Website: https://www.carolyncheng.com/

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For aerial, I assume you are talking about real airplanes, not drones? I tried that but I was also the pilot and had things to attend to, like unwanted banking. Could you do everything with a drone?

Alton, that’s a good question!

I mostly fly from small airplanes like a Cessna 172. With the Cessna, you can get 3.5 - 4 hours on a tank of gas so it can usually take you greater distances. The tradeoff with flying in a plane is that you do have to bank the plane reasonably aggressively to get a top down photograph out of an open window.

Some aerial photographers only like to fly in helicopters as there is no banking required and it’s easier to compose more precisely. It is much more expensive to fly in a helicopter though so I typically only do this if there are more people to go with and/or the distance to the photographic location is short so the flight time and cost are lower.

Yes, piloting and photographing would be difficult to do with precision! I have also flown a drone. You can absolutely do aerial photography with a drone. The main differences are that you have a maximum flight height of 400ft. In a Cessna, I typically start at 1,500ft and then go higher or lower as needed but an airplane would not go that much below 1000ft pending the pilot. A helicopter can go lower than a plane but typically when I’ve been in one, they are at 500ft+ so the field of view is different than with a drone. Drones sometimes also have certain flight restrictions that a plane may not have. And the main difference is that you have to be quite close to your subject in a drone as your flight time is 30 mins or so with a Mavic 3. In a Cessna, you can be up in the air for 3.5 - 4 hours. Of course, the drone is far more economical! And, the drone can get you a perspective shot on the landscape that is just off the ground, which an aircraft cannot do.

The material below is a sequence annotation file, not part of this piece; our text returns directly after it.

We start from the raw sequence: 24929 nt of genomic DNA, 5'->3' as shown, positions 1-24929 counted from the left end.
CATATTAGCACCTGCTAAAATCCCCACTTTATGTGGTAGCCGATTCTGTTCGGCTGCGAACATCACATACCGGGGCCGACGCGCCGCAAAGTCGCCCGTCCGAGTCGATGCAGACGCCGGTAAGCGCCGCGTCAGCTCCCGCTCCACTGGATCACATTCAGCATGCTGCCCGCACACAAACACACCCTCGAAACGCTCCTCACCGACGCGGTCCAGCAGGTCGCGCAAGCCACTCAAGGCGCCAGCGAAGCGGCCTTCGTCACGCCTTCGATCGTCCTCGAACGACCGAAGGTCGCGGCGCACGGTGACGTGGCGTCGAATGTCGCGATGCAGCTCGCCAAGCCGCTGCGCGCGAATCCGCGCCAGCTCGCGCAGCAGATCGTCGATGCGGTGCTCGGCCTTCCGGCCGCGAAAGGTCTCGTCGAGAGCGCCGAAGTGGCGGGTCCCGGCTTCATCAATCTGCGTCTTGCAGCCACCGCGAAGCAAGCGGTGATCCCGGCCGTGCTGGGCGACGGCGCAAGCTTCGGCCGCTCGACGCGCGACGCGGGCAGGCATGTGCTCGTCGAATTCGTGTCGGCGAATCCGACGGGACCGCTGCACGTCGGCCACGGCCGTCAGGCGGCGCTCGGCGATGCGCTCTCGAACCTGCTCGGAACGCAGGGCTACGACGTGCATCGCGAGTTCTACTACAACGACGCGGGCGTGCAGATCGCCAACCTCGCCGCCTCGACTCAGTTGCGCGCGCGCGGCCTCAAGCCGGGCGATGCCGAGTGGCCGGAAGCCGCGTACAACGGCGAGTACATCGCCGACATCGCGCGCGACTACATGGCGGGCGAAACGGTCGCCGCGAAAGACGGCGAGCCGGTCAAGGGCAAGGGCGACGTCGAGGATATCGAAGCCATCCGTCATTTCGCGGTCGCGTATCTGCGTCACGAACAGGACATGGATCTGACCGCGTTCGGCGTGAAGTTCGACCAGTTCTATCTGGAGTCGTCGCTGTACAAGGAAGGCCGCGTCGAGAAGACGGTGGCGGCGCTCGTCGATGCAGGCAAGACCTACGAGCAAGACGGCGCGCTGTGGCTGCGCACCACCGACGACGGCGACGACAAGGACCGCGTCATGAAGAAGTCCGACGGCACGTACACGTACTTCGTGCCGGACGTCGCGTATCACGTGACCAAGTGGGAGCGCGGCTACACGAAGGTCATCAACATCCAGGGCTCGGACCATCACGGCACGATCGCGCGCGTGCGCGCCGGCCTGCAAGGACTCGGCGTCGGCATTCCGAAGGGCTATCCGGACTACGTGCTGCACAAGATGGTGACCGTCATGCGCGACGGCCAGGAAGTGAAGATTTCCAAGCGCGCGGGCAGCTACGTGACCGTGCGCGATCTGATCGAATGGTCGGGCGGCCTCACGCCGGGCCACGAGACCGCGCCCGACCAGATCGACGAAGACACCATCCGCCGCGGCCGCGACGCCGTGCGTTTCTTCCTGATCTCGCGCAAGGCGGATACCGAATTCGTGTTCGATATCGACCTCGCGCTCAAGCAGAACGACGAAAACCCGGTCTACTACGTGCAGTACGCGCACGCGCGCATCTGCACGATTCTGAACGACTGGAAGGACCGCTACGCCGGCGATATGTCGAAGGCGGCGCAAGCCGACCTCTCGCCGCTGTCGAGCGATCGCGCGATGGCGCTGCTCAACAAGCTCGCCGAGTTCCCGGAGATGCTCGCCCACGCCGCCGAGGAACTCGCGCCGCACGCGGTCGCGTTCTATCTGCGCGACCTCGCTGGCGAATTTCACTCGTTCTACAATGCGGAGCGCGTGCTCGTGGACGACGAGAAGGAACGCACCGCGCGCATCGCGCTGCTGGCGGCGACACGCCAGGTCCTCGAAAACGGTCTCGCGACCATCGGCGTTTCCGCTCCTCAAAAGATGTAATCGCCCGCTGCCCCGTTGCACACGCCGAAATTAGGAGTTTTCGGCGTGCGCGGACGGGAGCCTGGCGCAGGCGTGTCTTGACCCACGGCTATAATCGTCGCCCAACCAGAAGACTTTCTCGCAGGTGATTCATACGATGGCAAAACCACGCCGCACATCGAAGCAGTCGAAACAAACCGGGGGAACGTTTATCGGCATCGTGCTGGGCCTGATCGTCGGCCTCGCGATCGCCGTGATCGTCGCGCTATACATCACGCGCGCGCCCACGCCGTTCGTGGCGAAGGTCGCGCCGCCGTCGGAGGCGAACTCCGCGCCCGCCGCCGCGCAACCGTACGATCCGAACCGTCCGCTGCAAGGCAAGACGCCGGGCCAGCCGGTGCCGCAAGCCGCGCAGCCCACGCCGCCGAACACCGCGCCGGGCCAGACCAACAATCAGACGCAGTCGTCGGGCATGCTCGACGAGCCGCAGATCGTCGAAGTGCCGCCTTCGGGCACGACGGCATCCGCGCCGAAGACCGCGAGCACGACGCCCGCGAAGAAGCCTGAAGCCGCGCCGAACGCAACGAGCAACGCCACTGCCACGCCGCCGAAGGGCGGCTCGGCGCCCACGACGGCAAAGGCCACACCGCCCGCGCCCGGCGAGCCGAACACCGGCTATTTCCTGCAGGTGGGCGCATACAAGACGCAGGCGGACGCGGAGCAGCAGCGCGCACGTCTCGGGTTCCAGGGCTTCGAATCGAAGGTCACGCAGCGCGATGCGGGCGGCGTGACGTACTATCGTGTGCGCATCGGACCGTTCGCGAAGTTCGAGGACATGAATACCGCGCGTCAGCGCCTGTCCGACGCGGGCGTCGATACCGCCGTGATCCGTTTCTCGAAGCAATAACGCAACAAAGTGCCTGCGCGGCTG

On my website, all the aerial photographs are in a Cessna, except Iceland Aerials I which is in a helicopter and Protective Geometries, which is done with a drone.

I hope that helps. Let me know if you have any other questions!

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A good pilot will want to land in three hours on a Cessna 172 to avoid any angst over fuel. At 3 1/2 to 4 hours you’re risking running out of fuel. That would get the pilot in a lot of trouble with the FAA…